It was always unlikely that a recession in the developed world would go completely unnoticed in emerging markets but these countries are succeeding in promoting domestic demand and the importance of exports to the West is diminishing. Economic data from across the emerging markets asset class continues to confirm our belief that growth in selective countries remains relatively strong versus the global average, particularly in India and China.
Infrastructure spending continues to grow and we are seeing the emergence of a stronger consumer market across the emerging nations. We expect these factors to play a central role in the expected growth trajectory of emerging markets of around $22tn over the next decade.
Governments are spending significant amounts on upgrading power, water, roads and airports to sustain growth. Morgan Stanley estimates that government spending on infrastructure will be $21.7tn over the next decade. This is not being financed by debt. Strong economic growth and surging commodity prices have resulted in big budget surpluses for governments. Firms are also investing in capital equipment to boost capacity. This is vital to keep up with domestic demand.
One significant effect of this surge in economic growth is an increase in urbanisation. Throughout developing nations, people are moving to cities to chase employment opportunities and the chance to take part in their country’s economic boom, putting immense pressure on housing, roads, public transport, water and sanitation. The strain on infrastructure will only get worse, unless spending continues to grow. This will create a virtuous circle as living standards increase, promoting further growth.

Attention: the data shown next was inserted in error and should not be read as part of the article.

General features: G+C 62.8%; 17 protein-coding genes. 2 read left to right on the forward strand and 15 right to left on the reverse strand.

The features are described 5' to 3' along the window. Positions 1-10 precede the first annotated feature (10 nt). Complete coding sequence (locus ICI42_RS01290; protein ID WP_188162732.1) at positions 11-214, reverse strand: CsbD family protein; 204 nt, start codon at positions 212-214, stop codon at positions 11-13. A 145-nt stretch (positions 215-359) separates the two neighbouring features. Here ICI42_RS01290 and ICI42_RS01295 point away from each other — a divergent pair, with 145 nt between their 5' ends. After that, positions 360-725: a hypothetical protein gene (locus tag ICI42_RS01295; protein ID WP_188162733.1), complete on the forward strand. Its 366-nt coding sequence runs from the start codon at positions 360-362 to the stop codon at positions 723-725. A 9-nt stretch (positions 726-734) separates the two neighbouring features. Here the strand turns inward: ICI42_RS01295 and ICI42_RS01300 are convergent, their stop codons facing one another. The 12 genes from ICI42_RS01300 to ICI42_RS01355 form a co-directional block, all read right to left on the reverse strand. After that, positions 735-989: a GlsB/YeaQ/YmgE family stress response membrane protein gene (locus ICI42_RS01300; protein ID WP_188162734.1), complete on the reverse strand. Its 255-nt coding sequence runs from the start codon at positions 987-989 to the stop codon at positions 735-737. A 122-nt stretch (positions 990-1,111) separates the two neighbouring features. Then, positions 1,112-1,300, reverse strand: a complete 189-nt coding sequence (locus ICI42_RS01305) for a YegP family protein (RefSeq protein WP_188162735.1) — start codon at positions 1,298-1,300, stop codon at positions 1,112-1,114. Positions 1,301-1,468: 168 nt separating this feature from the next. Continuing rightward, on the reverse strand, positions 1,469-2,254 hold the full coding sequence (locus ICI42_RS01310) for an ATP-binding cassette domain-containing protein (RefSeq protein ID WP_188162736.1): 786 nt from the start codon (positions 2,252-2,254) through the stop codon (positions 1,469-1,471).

Urbanisation has been particularly pronounced in China and it has been one of the world’s biggest spenders on infrastructure in recent years. Chinese authorities are now attempting to cool its booming economy but India and Russia are stepping up infrastructure spending and will fill any gap left if Chinese growth is curbed.
Looking at the Latin American markets, infrastructure projects and the shortage of homes in countries such as Brazil and Mexico will help to mitigate some of the slowdown that they will see from the US. Mexico has a deficit of three to five million houses and demand is anticipated for up to one million new homes a year which creates an opportunity for long-term housing construction.
Added to the pressure of a housing shortage is the emergence of a mortgage market. Predominantly a cash purchase market at present, countries such as Brazil are seeing mortgages becoming more established, converting potential demand for property into real demand across a much bigger proportion of the population. We expect Brazilian housebuilder Abyara be one of the key beneficiaries of this trend.
The significant amounts being spent on infrastructure are helping to boost domestic demand and we believe that emerging markets are in a much stronger position to withstand setbacks to growth caused by credit market turmoil. The region generally has strong foreign exchange reserves, low corporate debt and high household savings.
Financial companies in many emerging markets have not been drawn into high-risk loans as the sector is still underdeveloped. Only 18 million Russians out of a total population of over 145 million have bank accounts. This leaves significant scope for the growth of financial services in areas such as mortgages and credit cards.
During a credit crunch, creditors should outperform debtors and emerging markets generally fall into the former category. The decoupling story remains convincing.
Kim Catechis is head of global emerging markets at Scottish Widows Investment Partnership